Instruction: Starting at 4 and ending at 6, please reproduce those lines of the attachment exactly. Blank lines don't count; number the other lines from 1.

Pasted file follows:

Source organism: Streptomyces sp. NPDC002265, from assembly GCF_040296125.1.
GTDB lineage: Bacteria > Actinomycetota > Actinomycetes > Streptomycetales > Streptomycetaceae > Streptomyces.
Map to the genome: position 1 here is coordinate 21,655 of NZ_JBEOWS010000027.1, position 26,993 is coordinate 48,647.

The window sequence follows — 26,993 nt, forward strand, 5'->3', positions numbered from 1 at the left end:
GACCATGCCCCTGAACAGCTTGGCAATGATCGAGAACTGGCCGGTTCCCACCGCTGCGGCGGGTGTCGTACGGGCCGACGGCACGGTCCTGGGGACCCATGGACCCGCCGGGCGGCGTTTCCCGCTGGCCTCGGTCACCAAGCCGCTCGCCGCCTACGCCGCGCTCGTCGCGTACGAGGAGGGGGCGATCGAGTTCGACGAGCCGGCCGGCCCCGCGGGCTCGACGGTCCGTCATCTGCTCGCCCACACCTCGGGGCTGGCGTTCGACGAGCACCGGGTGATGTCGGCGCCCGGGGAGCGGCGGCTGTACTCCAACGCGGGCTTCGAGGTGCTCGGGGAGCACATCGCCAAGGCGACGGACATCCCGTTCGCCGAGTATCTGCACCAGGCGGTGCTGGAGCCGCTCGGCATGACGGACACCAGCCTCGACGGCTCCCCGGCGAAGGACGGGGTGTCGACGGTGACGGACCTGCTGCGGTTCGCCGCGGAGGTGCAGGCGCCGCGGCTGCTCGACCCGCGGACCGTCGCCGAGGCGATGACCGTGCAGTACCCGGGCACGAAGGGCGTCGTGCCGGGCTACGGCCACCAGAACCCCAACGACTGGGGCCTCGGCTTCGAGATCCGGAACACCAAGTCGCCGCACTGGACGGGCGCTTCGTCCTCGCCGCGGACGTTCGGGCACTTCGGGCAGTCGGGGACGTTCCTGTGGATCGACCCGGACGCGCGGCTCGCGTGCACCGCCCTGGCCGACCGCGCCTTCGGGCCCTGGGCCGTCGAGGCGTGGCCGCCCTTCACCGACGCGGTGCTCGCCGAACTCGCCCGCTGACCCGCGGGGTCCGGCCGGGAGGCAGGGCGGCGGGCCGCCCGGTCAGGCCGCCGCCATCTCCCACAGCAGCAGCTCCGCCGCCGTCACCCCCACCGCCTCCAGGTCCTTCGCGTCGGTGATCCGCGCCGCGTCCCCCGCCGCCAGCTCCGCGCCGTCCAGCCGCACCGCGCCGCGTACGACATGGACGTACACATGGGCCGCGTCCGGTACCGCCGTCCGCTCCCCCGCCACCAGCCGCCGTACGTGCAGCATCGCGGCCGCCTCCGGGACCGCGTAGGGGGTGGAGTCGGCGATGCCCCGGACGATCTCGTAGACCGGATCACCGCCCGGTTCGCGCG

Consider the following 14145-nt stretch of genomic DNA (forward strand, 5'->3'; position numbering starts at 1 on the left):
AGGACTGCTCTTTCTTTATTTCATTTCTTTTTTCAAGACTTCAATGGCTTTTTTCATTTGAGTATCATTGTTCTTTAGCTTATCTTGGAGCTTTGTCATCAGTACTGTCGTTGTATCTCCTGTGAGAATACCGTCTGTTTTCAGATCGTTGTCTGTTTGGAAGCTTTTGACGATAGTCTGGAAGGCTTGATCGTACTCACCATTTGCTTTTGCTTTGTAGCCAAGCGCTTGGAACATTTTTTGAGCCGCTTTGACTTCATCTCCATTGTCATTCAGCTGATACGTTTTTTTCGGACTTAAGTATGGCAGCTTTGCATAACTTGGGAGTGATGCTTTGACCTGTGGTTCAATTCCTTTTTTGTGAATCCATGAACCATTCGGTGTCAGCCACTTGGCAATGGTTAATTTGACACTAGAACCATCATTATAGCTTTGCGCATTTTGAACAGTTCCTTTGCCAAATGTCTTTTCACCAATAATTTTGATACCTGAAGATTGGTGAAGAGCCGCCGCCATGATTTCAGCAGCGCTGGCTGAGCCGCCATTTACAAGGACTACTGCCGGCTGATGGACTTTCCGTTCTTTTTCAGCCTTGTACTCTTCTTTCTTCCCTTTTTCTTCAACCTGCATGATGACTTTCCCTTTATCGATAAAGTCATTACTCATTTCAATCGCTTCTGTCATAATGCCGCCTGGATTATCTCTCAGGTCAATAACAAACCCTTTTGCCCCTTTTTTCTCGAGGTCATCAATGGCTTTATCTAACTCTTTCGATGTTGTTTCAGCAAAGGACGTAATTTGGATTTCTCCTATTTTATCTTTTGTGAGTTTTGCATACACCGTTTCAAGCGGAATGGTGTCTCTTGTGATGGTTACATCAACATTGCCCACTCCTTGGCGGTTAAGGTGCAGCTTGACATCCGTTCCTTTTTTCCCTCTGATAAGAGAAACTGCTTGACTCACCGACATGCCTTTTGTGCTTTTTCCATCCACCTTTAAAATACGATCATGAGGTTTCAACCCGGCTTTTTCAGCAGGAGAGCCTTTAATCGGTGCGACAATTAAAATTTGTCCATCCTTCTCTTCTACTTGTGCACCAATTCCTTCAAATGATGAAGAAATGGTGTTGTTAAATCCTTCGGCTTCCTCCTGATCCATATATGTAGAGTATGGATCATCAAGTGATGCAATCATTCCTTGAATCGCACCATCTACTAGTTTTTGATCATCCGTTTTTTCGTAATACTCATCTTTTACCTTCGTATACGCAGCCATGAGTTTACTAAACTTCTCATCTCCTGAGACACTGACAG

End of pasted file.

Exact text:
The window sequence follows — 26,993 nt, forward strand, 5'->3', positions numbered from 1 at the left end:
GACCATGCCCCTGAACAGCTTGGCAATGATCGAGAACTGGCCGGTTCCCACCGCTGCGGCGGGTGTCGTACGGGCCGACGGCACGGTCCTGGGGACCCATGGACCCGCCGGGCGGCGTTTCCCGCTGGCCTCGGTCACCAAGCCGCTCGCCGCCTACGCCGCGCTCGTCGCGTACGAGGAGGGGGCGATCGAGTTCGACGAGCCGGCCGGCCCCGCGGGCTCGACGGTCCGTCATCTGCTCGCCCACACCTCGGGGCTGGCGTTCGACGAGCACCGGGTGATGTCGGCGCCCGGGGAGCGGCGGCTGTACTCCAACGCGGGCTTCGAGGTGCTCGGGGAGCACATCGCCAAGGCGACGGACATCCCGTTCGCCGAGTATCTGCACCAGGCGGTGCTGGAGCCGCTCGGCATGACGGACACCAGCCTCGACGGCTCCCCGGCGAAGGACGGGGTGTCGACGGTGACGGACCTGCTGCGGTTCGCCGCGGAGGTGCAGGCGCCGCGGCTGCTCGACCCGCGGACCGTCGCCGAGGCGATGACCGTGCAGTACCCGGGCACGAAGGGCGTCGTGCCGGGCTACGGCCACCAGAACCCCAACGACTGGGGCCTCGGCTTCGAGATCCGGAACACCAAGTCGCCGCACTGGACGGGCGCTTCGTCCTCGCCGCGGACGTTCGGGCACTTCGGGCAGTCGGGGACGTTCCTGTGGATCGACCCGGACGCGCGGCTCGCGTGCACCGCCCTGGCCGACCGCGCCTTCGGGCCCTGGGCCGTCGAGGCGTGGCCGCCCTTCACCGACGCGGTGCTCGCCGAACTCGCCCGCTGACCCGCGGGGTCCGGCCGGGAGGCAGGGCGGCGGGCCGCCCGGTCAGGCCGCCGCCATCTCCCACAGCAGCAGCTCCGCCGCCGTCACCCCCACCGCCTCCAGGTCCTTCGCGTCGGTGATCCGCGCCGCGTCCCCCGCCGCCAGCTCCGCGCCGTCCAGCCGCACCGCGCCGCGTACGACATGGACGTACACATGGGCCGCGTCCGGTACCGCCGTCCGCTCCCCCGCCACCAGCCGCCGTACGTGCAGCATCGCGGCCGCCTCCGGGACCGCGTAGGGGGTGGAGTCGGCGATGCCCCGGACGATCTCGTAGACCGGATCACCGCCCGGTTCGCGCG

Consider the following 14145-nt stretch of genomic DNA (forward strand, 5'->3'; position numbering starts at 1 on the left):